I guess it is the utter simplicity of the life that Lars lives as well as the lives of the villagers we have seen along the way that is the most startling contrast to our own. I can’t say that I’d particularly like to trade the luxuries of Pandora and our land home there is a certain appeal to” simple”, a word that in no way has a place in the life we live.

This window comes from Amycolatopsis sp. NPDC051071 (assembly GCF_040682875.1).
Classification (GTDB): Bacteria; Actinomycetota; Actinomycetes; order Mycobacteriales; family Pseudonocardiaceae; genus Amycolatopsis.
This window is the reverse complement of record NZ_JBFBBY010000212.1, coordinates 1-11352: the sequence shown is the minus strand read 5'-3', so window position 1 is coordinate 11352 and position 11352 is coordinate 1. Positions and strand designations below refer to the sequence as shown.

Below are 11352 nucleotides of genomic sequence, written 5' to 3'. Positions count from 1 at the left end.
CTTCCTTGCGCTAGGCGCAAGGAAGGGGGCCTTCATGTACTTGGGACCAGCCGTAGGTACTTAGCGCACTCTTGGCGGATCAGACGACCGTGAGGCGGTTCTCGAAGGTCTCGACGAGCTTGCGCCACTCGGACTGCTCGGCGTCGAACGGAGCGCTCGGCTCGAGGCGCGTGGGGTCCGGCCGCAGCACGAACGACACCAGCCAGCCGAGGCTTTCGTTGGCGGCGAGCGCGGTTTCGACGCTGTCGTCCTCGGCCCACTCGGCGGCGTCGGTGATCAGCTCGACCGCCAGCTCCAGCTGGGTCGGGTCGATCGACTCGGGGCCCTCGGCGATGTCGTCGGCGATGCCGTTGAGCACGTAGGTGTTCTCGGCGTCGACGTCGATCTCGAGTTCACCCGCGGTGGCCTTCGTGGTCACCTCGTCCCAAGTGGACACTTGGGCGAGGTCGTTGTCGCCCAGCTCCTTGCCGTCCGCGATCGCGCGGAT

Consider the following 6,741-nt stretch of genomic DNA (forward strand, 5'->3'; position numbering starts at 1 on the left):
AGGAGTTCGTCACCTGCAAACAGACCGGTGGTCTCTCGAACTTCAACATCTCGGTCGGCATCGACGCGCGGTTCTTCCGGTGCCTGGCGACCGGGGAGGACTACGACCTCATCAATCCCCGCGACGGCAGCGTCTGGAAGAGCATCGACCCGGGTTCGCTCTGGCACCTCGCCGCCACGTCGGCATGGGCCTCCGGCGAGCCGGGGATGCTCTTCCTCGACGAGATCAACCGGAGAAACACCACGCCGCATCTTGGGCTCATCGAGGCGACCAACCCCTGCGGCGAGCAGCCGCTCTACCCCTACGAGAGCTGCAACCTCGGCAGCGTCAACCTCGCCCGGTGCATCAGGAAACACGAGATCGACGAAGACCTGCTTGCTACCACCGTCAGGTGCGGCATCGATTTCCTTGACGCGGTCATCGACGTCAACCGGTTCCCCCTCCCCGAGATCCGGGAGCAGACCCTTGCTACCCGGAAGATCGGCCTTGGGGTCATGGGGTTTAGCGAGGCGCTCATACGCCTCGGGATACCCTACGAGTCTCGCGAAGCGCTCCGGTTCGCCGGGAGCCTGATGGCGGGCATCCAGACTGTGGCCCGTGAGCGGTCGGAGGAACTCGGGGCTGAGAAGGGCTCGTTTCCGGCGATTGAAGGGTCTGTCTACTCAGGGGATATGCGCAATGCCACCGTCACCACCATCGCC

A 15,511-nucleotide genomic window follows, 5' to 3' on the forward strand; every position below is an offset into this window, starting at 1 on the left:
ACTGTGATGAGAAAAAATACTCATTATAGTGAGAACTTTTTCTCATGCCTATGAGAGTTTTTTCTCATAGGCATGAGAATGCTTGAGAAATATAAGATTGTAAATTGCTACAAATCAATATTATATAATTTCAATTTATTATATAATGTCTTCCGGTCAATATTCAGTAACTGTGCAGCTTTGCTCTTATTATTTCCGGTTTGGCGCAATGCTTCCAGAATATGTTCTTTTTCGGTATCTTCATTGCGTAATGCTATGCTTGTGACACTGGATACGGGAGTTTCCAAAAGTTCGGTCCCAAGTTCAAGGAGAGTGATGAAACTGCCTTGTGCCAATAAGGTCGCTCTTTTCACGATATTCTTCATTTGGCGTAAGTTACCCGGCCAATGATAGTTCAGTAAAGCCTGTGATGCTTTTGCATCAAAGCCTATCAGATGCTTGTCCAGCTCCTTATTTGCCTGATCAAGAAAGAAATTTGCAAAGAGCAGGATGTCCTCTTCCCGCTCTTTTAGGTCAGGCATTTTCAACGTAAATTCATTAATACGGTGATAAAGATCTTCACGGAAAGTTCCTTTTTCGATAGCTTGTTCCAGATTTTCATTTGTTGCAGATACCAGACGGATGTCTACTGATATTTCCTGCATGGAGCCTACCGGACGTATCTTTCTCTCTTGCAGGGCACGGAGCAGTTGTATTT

And simple, is certainly a word that seems to describe how people live in rural Cuba. Outside of the cities the primary mode of local transportation is horse drawn.However their is beauty in simplicity as this local swimming hole and park with specatular mountains in the distance illustrates. There are livestock everywhere including goats, turkeys (I guess this is a turkey) and a constant background sounds of cocks crowing, day and night.Village homes are simple and neatly kept and usually have a garden nearby. This family is growing bananas, sugarcane and simple green vegetables.And, there is perhaps no greater contrast to Pandora than this simple “boat”, an inner tube employed by a local fisherman. He paddled around the lagoon all day casting a net to catch fish less than two inches long and carefully picked his catch from the net and put in the “live well” milk crate floating next to him. I don’t know if that was his ultimate catch or if he used them as bait for larger quarry.In Cuba there are two worlds. That of the locals and the other occupied by tourists who stay at government run resorts that are simple by our standards. These cater to foreigners, mainly from Canada and Europe who visit Cuba, often for the entire winter season. The government even has a separate currency, the CUC, pronounced “cook”, for tourists, valued at about $.85 to the US dollar. The locals trade in Pesos valued at 25 to the CUC. The Peso is used at the markets and for goods sold to locals at government shops.